Memorize: I Corinthians 6:12, 19-20 (ESV), “’All things are lawful for me,’ but not all things are helpful. ‘All things are lawful for me,’ but I will not be dominated by anything… Or do you not know that your body is a temple of the Holy Spirit within you, whom you have from God? You are not your own, for you were bought with a price. So glorify God in your body.” As you memorize this passage reflect upon these key points:

  • “All things are lawful” – You shouldn’t need a “rule” that says don’t drink any longer.
  • “I will not be dominated” – Those things that dominate you should be voluntarily avoided.
  • “Your body is a temple” – Your motivation is not shame, because God has given you the highest honor, his presence.
  • “You are not your own” – When you declare Christ “Lord” you surrender the right to make destructive choices.
  • “Glorify God in your body” – Bringing glory to God is now the ultimate replacement for the pleasure or escape of AoD.

Teaching Notes

“The absence of the addictive behavior is not sufficient to successfully maintain the change and become andex-addict. In order to sustain recovery, new behaviors and reinforcing experiences must become part of a new way of living in the world (p. 190)… Taking away an addiction leaves a void that must be filled by alternative satisfying reinforcers for the economics of recovery to work (p. 193).” Carlo DiClemente in Addictions and Change

“At the outset, most of us tackle an addiction simply because it is giving us trouble, and our only conscious desire is to be rid of it…If my primary desire, as best I know it, is simply to change a troublesome addictive behavior, I will hardly be interested in giving my life to God in order to do so (p. 146).” Gerald May in Addiction & Grace

“The exodus is the end of captivity, but it is only the beginning of freedom (p. 117).” Graeme Goldsworthy in According to Plan

“The world is full of two kinds of people – givers and takers. The takers eat well and the givers sleep well (p. 211).” John Baker in Celebrate Recovery: Leader’s Guide

“We are not set free to serve ourselves (p. 238).” Ed Welch in Addictions: A Banquet in the Grave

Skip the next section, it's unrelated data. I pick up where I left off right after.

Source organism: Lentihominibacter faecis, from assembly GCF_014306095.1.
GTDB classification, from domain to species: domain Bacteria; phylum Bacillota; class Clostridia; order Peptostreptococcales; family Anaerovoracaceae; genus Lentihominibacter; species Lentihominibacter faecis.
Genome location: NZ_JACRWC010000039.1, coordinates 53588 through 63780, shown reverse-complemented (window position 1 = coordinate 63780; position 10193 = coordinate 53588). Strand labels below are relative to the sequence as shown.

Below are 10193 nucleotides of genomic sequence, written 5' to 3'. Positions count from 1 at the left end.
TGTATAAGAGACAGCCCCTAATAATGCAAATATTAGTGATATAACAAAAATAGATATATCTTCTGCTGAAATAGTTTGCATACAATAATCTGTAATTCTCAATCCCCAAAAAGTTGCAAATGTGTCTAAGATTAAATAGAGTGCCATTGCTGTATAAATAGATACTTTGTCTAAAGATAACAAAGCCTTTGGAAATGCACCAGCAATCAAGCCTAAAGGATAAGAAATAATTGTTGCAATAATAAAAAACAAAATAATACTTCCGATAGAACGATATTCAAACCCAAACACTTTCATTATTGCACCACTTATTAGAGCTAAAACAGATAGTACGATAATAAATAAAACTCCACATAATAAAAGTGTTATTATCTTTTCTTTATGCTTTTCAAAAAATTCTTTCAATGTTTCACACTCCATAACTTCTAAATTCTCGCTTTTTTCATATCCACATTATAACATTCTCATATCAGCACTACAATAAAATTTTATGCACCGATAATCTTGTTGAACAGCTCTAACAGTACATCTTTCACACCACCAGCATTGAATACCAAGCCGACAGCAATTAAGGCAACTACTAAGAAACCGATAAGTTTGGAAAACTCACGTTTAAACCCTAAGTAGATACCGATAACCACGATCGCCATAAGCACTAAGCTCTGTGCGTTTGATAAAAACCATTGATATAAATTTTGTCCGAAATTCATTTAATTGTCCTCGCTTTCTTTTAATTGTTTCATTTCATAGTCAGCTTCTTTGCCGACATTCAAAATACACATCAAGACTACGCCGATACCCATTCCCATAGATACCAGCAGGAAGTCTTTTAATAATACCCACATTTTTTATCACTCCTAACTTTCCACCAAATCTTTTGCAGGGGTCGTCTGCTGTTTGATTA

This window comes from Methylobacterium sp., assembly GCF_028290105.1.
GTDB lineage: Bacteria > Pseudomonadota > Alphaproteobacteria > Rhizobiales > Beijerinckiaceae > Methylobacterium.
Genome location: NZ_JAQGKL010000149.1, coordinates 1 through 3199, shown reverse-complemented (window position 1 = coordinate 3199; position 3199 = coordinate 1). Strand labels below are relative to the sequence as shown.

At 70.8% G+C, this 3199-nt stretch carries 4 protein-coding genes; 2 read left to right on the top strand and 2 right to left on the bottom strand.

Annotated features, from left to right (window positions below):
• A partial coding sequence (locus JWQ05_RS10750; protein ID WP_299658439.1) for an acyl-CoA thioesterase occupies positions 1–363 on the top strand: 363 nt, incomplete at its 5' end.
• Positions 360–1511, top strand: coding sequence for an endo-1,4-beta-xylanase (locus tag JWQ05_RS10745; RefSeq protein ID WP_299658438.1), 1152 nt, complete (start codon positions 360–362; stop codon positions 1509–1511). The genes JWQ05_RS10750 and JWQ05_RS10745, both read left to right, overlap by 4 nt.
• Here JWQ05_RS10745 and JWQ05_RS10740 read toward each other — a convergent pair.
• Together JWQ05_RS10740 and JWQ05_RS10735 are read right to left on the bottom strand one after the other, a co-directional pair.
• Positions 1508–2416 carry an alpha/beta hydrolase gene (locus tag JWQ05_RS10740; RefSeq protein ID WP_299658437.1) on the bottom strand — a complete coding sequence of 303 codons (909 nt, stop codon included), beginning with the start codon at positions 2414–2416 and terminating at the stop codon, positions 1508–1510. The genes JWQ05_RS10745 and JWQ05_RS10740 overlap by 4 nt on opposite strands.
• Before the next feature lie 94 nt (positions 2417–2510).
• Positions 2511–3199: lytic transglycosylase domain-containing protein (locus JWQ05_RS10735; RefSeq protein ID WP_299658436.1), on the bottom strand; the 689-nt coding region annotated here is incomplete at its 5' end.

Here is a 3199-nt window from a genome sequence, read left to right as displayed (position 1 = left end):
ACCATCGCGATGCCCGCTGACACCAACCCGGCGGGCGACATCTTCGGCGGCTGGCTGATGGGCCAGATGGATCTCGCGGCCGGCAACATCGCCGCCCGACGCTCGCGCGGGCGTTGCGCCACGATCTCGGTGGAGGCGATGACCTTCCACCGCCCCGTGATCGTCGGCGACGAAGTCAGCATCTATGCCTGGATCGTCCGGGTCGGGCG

6 New Church-Based Counseling Resources in 2016

One of the blessings of serving at a church that allows me to focus my attention on developing a robust counseling ministry is the opportunity to create resources that can be duplicated in our church plants and churches across the country/world.

This year we were able to create two programmatic seminars and four other resources to equip church members to care for one another and their community.

  1. Overcoming Addiction (9 step seminar)
  2. Overcoming Codependency (9 step seminar)
  3. SJI Forum & Panel: Do Ask, Do Tell, Let’s Talk
  4. Gospel Wheel Evaluations (6 evaluation series)
  5. Summit Counseling FAQ’s
  6. Parent Equip: Talking to Our Children about Purity

Video: Overcoming Addiction (Step Eight)

Below is a video from the presentation of “Overcoming Addiction.” For the various counseling options available from this material visit www.summitrdu.com/counseling.

NOTE: Many people have asked how they can get a copy of the seminar notebook referenced in this verbal presentation. You can request a copy from Summit’s admin over counseling at counseling@summitrdu.com (please note this is an administrative account; no individual or family counsel is provided through e-mail).

“Embracing Sobriety as ‘The Good Life’”
PERSEVERE in the new life and identity to which God has called me.

Overcoming Addiction, Step 8 from The Sam James Institute on Vimeo.

Memorize: James 1:12-13 (ESV), “Blessed is the man who remains steadfast under trial, for when he has stood the test he will receive the crown of life, which God has promised to those who love him. Let no one say when he is tempted, ‘I am being tempted by God,” for God cannot be tempted with evil, and he himself tempts no one.’” As you memorize this passage reflect upon these key points:

  • “Blessed” – The place where we experience the fullness of God’s blessing is with God more than outside trials.
  • “Remains steadfast” – We do not have to “overcome” or “conquer.” We are merely called to remain faithful.
  • “Under trial” – The temptations that call us back to our old addictive lifestyle would be among these trials.
  • “Crown of life” – The “life” promised by our addiction is already ours in Christ.
  • “Let no one say” – If addictive thinking convinces us to turn from God, it separates us from our source of hope.

Teaching Notes

“No man knows how bad he is till he has tried very hard to be good. A silly idea is current that good people do not know what temptation means. This is an obvious lie. Only those who try to resist temptation know how strong it is. After all, you find out the strength of the German army by fighting against it, not by giving in. You find out the strength of a wind by trying to walk against it, not by lying down… That is why bad people, in one sense, know very little about badness. They have lived a sheltered life by always giving in. We never find out the strength of the evil impulse inside us until we try to fight it: and Christ, because He was the only man who never yielded to temptation, is also the only man who knows to the full what temptation means—the only complete realist (p. 142).” Mere Christianity by C.S. Lewis